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Article: Comparative dynamics of retrograde transport of nerve growth factor and horseradish peroxidase in rat lumbar dorsal root ganglia

TitleComparative dynamics of retrograde transport of nerve growth factor and horseradish peroxidase in rat lumbar dorsal root ganglia
Authors
Issue Date1986
Citation
Journal of Neurocytology, 1986, v. 15 n. 6, p. 789-798 How to Cite?
AbstractThe dynamics of the retrograde transport of [ 125I] nerve growth factor (NGF) and horseradish peroxidase (HRP) in dorsal root ganglion (DRG) neurons were studied in rats. After injection of [ 125I)NGF or HRP into crushed sciatic nerve, labelling was examined in spinal nerves, dorsal root ganglia, dorsal roots and spinal cord. Retrograde transport of either [ 125I]NGF or HRP was first observed in DRG neurons 6 h after injection: The maximal rate of transport (7 mm h -1) was similar for both proteins. Significant differences in the sizes of DRG neurons labelled by [ 125I]NGF were observed and were dependent upon survival time. No such difference was seen in HRP-injected animals. At 6 h after injection, 60% of all the HRP-labelled cells had a diameter of more than 25 μm, whereas 90% of all the [ 125I]NGF-labelled neurons had a diameter of less than 25 μm. With increasing survival times there was a gradual shift in the size of [ 125I]NGF-labelled neurons towards larger diameters. Thus, 24 h after the [ 125I]NGF injection, 83% of the labelled cells had a diameter greater than 25 μm. The data suggest that small diameter neurons retrogradely transport and turnover NGF faster than larger diameter neurons. There was a preferential accumulation of silver grains in small DRG neurons (mean diameter 25 μm) at early survival times (4 and 8 h); at the later survival time (24 h) the reverse was observed, i.e. larger neurons (mean diameter 42 μm) were labelled. In contrast, the mean diameter of HRP-labelled neurons remained constant (30 μm) at all times after injection. The total number of neurons ultimately labelled (~80-85%) appeared to be the same with both tracers. In addition, the lack of transganglionic transport of NGF into the spinal cord and the short time span of the observable accumulated radioactivity in DRG neurons suggest the rate of degradation of transported NGF seems to be faster than HRP. As a practical matter, these data indicate that observing cells within DRG which accumulate retrogradely transported [ 125I]NGF at any one time gives an inaccurate picture of the size properties of cells capable of transporting the ligand.
Persistent Identifierhttp://hdl.handle.net/10722/194904
ISSN
2007 Impact Factor: 1.935
2009 SCImago Journal Rankings: 0.911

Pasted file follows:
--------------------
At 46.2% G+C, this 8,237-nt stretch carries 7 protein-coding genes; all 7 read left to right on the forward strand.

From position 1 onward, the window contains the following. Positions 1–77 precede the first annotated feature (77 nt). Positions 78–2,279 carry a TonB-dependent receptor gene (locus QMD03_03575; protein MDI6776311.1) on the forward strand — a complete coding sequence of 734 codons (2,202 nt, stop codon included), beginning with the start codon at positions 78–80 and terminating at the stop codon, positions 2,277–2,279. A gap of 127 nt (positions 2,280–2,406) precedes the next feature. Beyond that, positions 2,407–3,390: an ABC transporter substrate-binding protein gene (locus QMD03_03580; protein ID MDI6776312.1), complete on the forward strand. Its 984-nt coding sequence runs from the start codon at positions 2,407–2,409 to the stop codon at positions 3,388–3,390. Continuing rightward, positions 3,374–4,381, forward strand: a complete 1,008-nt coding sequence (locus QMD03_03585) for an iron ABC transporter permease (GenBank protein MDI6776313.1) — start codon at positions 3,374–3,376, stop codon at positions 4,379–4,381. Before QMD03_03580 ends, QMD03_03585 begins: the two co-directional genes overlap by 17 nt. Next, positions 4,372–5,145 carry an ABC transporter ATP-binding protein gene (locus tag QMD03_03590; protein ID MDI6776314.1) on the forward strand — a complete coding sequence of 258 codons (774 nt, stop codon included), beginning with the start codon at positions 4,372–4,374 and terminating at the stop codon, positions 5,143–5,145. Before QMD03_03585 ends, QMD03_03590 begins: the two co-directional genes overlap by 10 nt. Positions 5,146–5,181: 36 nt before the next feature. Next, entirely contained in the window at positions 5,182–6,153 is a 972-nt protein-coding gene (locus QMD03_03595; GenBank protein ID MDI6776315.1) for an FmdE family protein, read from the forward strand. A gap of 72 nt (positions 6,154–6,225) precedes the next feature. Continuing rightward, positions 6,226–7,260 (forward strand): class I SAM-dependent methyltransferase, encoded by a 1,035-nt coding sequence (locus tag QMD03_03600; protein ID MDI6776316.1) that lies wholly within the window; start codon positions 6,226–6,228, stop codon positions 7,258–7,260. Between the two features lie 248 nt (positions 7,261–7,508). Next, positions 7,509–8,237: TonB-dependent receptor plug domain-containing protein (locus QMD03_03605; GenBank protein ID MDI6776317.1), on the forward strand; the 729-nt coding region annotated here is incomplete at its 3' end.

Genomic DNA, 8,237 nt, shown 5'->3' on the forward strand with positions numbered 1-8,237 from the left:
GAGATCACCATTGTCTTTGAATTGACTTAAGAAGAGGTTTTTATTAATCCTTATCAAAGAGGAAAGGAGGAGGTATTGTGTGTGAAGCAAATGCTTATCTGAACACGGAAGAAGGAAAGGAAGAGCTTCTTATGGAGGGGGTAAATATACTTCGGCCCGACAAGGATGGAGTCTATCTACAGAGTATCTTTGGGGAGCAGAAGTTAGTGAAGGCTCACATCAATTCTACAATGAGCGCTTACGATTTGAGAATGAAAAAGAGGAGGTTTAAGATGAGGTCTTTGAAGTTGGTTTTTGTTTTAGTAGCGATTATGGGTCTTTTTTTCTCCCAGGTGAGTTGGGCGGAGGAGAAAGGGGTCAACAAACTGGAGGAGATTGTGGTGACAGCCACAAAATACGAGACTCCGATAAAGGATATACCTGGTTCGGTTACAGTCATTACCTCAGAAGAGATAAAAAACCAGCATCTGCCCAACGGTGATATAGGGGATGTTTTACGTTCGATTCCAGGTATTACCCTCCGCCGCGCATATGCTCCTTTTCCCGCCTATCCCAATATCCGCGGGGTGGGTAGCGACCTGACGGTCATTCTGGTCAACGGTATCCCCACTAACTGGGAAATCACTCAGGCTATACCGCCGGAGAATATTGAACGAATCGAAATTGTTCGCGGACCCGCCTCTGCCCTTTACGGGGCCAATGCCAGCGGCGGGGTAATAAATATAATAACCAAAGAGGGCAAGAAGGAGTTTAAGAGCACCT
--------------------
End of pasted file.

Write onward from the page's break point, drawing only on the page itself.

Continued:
ISI Accession Number ID

 

DC FieldValueLanguage
dc.contributor.authorYip, HK-
dc.contributor.authorJohnson Jr, EM-
dc.date.accessioned2014-02-17T08:41:13Z-
dc.date.available2014-02-17T08:41:13Z-
dc.date.issued1986-
dc.identifier.citationJournal of Neurocytology, 1986, v. 15 n. 6, p. 789-798-
dc.identifier.issn0300-4864-
dc.identifier.urihttp://hdl.handle.net/10722/194904-
dc.description.abstractThe dynamics of the retrograde transport of [ 125I] nerve growth factor (NGF) and horseradish peroxidase (HRP) in dorsal root ganglion (DRG) neurons were studied in rats. After injection of [ 125I)NGF or HRP into crushed sciatic nerve, labelling was examined in spinal nerves, dorsal root ganglia, dorsal roots and spinal cord. Retrograde transport of either [ 125I]NGF or HRP was first observed in DRG neurons 6 h after injection: The maximal rate of transport (7 mm h -1) was similar for both proteins. Significant differences in the sizes of DRG neurons labelled by [ 125I]NGF were observed and were dependent upon survival time. No such difference was seen in HRP-injected animals. At 6 h after injection, 60% of all the HRP-labelled cells had a diameter of more than 25 μm, whereas 90% of all the [ 125I]NGF-labelled neurons had a diameter of less than 25 μm. With increasing survival times there was a gradual shift in the size of [ 125I]NGF-labelled neurons towards larger diameters. Thus, 24 h after the [ 125I]NGF injection, 83% of the labelled cells had a diameter greater than 25 μm. The data suggest that small diameter neurons retrogradely transport and turnover NGF faster than larger diameter neurons. There was a preferential accumulation of silver grains in small DRG neurons (mean diameter 25 μm) at early survival times (4 and 8 h); at the later survival time (24 h) the reverse was observed, i.e. larger neurons (mean diameter 42 μm) were labelled. In contrast, the mean diameter of HRP-labelled neurons remained constant (30 μm) at all times after injection. The total number of neurons ultimately labelled (~80-85%) appeared to be the same with both tracers. In addition, the lack of transganglionic transport of NGF into the spinal cord and the short time span of the observable accumulated radioactivity in DRG neurons suggest the rate of degradation of transported NGF seems to be faster than HRP. As a practical matter, these data indicate that observing cells within DRG which accumulate retrogradely transported [ 125I]NGF at any one time gives an inaccurate picture of the size properties of cells capable of transporting the ligand.-
dc.languageeng-
dc.relation.ispartofJournal of Neurocytology-
dc.titleComparative dynamics of retrograde transport of nerve growth factor and horseradish peroxidase in rat lumbar dorsal root ganglia-
dc.typeArticle-
dc.description.naturelink_to_subscribed_fulltext-
dc.identifier.doi10.1007/BF01625195-
dc.identifier.pmid3819780-
dc.identifier.scopuseid_2-s2.0-0022975298-
dc.identifier.volume15-
dc.identifier.issue6-
dc.identifier.spage789-
dc.identifier.epage798-
dc.identifier.isiWOS:A1986F421800009-

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